Cryptographic hash function is a hash function which is considered practically impossible to invert.
The input is arbitrary length, and output is fixed length.
The input is called ‘message’ and output (the hash value) is called ‘digest’.
Common examples are:
- 128-bit (16-byte) hash value, typically expressed with 32 digit hex number
- have colllision attack risks
- SHA-1 (said to be better than MD5)
- 160-bit (20-byte) hash value, typically expressed with 40 digit hex number
- No known collision found so far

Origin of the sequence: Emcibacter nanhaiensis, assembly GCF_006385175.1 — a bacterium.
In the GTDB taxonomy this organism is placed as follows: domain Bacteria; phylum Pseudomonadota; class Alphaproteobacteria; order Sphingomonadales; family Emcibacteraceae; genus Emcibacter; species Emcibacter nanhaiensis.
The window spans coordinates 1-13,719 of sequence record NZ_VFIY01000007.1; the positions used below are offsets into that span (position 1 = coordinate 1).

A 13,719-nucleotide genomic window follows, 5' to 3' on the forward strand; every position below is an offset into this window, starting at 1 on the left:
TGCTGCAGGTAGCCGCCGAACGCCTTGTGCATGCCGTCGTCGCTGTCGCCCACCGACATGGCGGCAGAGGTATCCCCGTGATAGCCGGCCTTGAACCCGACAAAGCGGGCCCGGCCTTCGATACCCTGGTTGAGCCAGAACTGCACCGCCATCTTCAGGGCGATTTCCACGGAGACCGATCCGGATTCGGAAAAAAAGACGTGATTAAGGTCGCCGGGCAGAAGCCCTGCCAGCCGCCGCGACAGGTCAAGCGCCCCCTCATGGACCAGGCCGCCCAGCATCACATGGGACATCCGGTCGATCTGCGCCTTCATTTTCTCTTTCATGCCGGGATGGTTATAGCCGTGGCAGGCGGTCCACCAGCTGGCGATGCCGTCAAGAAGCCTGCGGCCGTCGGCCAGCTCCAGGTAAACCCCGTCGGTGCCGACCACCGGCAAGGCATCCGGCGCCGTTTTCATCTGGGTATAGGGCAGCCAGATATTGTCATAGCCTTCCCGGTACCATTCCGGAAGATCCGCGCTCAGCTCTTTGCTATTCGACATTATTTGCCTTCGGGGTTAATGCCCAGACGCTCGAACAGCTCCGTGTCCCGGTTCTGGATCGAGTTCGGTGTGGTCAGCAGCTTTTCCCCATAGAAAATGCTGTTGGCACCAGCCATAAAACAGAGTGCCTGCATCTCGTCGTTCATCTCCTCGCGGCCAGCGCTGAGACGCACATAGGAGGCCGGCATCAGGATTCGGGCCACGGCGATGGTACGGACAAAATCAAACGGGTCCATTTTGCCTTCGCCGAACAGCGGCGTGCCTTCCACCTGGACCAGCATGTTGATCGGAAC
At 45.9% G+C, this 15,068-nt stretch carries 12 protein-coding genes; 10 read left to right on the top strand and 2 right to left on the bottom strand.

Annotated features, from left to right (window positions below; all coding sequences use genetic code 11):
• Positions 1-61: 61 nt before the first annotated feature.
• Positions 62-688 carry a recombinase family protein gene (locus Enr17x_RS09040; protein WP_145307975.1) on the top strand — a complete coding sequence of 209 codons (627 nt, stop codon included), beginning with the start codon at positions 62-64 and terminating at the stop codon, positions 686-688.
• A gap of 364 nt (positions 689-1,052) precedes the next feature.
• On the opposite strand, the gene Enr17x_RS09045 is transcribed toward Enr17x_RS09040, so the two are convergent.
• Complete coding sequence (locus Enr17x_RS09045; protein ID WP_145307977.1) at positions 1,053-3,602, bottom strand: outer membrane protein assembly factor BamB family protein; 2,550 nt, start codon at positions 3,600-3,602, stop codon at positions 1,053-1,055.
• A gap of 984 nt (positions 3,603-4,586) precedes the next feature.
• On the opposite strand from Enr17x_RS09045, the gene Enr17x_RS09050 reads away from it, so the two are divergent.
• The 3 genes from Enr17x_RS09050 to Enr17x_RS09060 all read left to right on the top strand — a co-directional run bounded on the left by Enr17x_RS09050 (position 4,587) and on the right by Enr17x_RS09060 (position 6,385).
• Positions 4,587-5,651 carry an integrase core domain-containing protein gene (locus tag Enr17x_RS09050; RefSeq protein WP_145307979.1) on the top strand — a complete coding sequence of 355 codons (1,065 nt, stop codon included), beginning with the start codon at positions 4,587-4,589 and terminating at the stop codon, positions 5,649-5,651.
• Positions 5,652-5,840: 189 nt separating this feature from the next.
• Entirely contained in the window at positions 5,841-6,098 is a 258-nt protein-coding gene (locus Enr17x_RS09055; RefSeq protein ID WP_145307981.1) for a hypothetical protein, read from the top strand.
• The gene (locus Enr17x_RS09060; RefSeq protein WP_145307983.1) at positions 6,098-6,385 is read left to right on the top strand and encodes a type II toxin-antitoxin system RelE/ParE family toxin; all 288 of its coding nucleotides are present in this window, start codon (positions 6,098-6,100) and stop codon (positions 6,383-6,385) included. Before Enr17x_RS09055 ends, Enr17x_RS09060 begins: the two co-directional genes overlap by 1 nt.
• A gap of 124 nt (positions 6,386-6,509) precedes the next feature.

- Computationally efficient
- Collision resistant
- Hide information
- Look random
I generated checksum values on an important file I backed up to ensure that everything went OK. source
To verify that the latest version of Firefox I was downloading is correct, I ran a cryptographic hash function, SHA-1 to be exact, on the download and compared that checksum with the one published on Mozilla’s site. source
Digital signature is a mathematical scheme for demonstrating the authenticity of a digital message. It uses public/private keys.
In practice, the signature is not used directly on the file, but rather on the digest of the file.
Video on digital signature.